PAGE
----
One student at Washington State Community College is breaking the mold of the auto industry
Washington State Community College breaks the mold of the auto industry with its mechanics’ students.
The industry is not a common profession for women. In fact, less than two percent of auto technicians and mechanics are women, according to the Bureau of Labor Statistics. However, one student at the Washington State Community College is changing that stereotype.
The statistics have never discouraged 20-year-old Brittany Reed from pursuing her passion of fixing cars. Reed, who is now pursuing a degree in auto diesel mechanics, said working with her father inspired her interest in the subject.
“Honestly, my senior year in high school, I had no idea what I wanted to do or go to school for,” said Reed. “In today’s world, you need a degree in just about anything to get a job so I chose the easiest thing for me.”
Reed, a resident of Williamstown, said she has always loved working on vehicles and just loved vehicles in general. She previously attended the Wood County Technical Center in Parkersburg, where she studied auto body and later went to work in a collision repair shop.
Reed said that despite that the work comes naturally to her, there are still challenges associated with the job.
“Some things are super hard to do,” she said. “I can’t exactly lift a whole lot of heavy things because I’m little.”
Reed said that physical work is a challenge associated with the job, but the biggest challenges that she is presented with is getting her name out there to eventually find a job at an automotive shop, and being a woman in a man’s world.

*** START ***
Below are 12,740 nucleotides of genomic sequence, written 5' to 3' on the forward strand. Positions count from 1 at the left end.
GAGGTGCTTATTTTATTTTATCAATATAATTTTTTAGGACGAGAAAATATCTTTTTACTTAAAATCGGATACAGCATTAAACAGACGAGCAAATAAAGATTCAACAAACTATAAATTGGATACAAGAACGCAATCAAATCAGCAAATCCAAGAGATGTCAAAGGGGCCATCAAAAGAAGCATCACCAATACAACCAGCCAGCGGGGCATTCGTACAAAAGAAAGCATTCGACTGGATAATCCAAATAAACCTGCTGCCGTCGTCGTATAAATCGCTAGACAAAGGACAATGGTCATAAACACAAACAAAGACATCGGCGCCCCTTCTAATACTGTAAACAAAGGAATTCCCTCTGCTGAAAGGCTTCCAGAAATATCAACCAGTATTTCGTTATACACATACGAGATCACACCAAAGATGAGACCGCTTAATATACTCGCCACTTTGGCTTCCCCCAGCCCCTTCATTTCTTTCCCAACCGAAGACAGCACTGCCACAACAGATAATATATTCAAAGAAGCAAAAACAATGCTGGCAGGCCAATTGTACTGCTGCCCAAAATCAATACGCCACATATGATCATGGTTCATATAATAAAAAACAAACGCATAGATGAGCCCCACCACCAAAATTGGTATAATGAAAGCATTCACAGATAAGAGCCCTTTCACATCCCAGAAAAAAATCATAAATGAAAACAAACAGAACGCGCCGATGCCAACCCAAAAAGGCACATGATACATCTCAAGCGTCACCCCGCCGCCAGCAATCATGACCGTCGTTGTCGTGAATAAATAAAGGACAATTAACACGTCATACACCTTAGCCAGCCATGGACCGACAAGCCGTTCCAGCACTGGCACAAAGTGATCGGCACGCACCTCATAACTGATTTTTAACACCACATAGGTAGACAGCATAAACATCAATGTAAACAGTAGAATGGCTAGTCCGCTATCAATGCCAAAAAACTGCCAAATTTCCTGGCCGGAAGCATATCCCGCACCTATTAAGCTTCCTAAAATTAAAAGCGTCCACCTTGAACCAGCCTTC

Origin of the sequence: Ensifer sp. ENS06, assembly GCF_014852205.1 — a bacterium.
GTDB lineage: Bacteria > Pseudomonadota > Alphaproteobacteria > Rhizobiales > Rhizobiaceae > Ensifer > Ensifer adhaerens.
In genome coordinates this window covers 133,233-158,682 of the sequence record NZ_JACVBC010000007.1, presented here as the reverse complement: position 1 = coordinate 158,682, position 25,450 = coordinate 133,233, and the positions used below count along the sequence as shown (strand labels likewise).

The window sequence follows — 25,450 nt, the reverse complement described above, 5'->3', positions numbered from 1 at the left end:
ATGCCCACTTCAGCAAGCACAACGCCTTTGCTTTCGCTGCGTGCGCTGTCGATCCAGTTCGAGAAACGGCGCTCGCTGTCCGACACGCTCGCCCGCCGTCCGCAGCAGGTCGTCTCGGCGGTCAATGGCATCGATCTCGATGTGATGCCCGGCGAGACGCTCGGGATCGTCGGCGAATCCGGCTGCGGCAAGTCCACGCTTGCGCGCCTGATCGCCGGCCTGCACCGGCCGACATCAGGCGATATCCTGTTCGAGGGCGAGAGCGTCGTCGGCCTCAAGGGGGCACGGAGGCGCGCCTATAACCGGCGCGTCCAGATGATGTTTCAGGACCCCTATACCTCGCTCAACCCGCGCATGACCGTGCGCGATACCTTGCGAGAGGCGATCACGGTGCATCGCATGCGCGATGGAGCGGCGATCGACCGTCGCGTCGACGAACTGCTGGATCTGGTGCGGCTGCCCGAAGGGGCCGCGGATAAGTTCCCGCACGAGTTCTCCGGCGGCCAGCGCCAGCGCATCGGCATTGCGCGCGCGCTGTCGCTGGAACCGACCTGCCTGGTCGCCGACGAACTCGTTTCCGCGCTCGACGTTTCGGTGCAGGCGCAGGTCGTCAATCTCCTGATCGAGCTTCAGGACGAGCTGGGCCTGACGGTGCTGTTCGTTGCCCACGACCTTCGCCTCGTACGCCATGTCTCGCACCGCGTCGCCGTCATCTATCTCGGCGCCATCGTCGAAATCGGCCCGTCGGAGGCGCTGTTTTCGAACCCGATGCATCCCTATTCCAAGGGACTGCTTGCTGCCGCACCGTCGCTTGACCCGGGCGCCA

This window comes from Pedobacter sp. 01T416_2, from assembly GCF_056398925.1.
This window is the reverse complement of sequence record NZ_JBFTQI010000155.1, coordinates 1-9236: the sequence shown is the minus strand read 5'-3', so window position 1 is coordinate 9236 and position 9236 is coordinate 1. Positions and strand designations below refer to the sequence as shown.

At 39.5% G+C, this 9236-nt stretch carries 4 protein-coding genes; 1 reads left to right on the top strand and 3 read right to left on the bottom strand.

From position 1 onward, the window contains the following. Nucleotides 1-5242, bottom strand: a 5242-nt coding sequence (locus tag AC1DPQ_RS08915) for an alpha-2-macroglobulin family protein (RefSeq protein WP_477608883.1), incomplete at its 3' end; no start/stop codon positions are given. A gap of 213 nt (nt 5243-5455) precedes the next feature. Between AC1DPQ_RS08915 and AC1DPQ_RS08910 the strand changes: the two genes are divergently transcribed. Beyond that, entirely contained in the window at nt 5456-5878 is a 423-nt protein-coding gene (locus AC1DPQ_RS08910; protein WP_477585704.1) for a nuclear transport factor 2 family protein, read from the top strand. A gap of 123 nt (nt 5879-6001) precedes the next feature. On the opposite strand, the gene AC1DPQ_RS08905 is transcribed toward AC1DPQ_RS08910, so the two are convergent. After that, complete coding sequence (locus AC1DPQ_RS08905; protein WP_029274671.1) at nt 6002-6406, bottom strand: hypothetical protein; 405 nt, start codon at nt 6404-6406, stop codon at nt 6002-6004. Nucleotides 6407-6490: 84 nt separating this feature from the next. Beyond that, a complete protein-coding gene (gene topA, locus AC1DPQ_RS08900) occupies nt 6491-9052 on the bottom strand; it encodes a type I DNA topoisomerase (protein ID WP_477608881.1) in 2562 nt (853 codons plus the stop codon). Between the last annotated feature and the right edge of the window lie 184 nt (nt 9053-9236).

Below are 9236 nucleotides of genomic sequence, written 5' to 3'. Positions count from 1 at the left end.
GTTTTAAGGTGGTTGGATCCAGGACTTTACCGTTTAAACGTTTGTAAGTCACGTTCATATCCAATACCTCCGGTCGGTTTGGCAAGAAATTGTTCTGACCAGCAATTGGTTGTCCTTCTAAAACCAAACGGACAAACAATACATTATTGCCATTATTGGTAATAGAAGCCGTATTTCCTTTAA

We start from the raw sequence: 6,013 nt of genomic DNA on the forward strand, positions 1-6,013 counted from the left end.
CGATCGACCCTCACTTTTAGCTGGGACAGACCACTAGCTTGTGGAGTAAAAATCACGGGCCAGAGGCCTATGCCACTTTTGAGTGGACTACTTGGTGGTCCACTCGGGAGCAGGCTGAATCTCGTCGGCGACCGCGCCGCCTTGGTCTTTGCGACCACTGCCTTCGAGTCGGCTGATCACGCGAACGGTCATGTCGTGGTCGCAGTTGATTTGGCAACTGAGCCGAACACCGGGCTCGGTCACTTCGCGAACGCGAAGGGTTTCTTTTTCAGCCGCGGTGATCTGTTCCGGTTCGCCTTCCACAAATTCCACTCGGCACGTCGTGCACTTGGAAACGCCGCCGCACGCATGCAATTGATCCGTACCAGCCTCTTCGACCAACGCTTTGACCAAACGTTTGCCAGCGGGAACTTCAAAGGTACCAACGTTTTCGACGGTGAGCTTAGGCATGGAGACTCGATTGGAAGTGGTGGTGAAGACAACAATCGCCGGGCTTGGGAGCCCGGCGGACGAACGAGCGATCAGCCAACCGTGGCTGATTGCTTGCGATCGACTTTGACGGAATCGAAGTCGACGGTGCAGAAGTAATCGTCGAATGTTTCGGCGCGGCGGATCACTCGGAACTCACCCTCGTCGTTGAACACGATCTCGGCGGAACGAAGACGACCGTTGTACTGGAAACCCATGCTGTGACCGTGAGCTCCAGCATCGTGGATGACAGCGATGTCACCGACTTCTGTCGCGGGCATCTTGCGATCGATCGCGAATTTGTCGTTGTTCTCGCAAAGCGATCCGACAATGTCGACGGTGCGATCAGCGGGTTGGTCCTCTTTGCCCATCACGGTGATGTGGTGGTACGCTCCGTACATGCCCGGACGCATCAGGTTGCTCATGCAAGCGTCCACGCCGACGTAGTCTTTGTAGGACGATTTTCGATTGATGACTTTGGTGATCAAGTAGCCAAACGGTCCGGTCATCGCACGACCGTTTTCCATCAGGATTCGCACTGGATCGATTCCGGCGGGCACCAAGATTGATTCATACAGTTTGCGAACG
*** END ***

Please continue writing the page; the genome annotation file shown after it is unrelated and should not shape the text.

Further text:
“Everyone has their own views on women being in a man’s workforce,” said Reed. “Most old-timers will look at you like you don’t belong in the shop and even some younger ones. Men think that way but it’s all about how you come across to people and how you show your value.”
Reed’s skill and desire for the auto industry earned her recognition as January’s Student of the Month at Washington State Community College.
“I don’t even look at her gender but rather her ability,” said Auto Diesel Assistant Professor Jeffrey Starkey. “She goes above and beyond in the classroom and she never turns her back on a challenge. Her communication skills with writing and speaking are excellent and her ability to show attention to detail will help her succeed.”
Reed is currently enjoying an internship at McMahon Truck Center in Marietta. She has long-term aspirations to move West and expand her skills in performance vehicles and race top-performance dragsters.